Autism: Is It Really More Common in Boys?



April is World Autism Month! Autism or Autism Spectrum Disorder (ASD) is a neurodevelopmental condition. It is a lifelong condition that has no identifiable cause but is associated with genetics and the environment. Although Autism can differ in symptoms per individual, it is visible in sensory processing, social communication, ability to carry out certain tasks, and emotional and behavioural regulation. Mental health conditions that can co-occur with autism include depression, anxiety, obsessive compulsory disorder (OCD), and attention deficit hyperactivity disorder (ADHD).


Autism can affect both women and men, however, women and girls with autism tend to present differently than men and boys. In 2018, 1 in 42 males were diagnosed with ASD, while 1 in 165 females were diagnosed with ASD. Women and girls are often undiagnosed, misdiagnosed, or diagnosed later in life due to gendered differences in social communication and social behaviour. This affects their experiences and the support available to them for the condition. To promote early diagnosis and better access to support, we must learn to better recognize the signs and symptoms of autism in women and girls.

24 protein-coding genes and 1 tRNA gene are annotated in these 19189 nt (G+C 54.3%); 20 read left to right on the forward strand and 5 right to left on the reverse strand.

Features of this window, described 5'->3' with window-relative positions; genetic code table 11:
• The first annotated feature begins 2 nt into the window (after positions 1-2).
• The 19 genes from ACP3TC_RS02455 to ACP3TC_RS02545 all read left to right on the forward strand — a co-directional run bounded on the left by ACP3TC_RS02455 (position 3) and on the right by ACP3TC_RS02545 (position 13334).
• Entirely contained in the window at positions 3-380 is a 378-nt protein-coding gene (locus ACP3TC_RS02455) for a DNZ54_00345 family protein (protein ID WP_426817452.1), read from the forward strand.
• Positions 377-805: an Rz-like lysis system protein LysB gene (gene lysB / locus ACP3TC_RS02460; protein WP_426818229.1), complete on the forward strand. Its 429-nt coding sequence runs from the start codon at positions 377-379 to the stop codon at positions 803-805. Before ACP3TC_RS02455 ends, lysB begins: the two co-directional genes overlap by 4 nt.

If you want to learn more, here is a video that shows the lived experiences of women with autism.



Sources:

Autism Speaks, n.d.

CAMH, 2018

Government of Canada, 2022

Government of Canada, 2018



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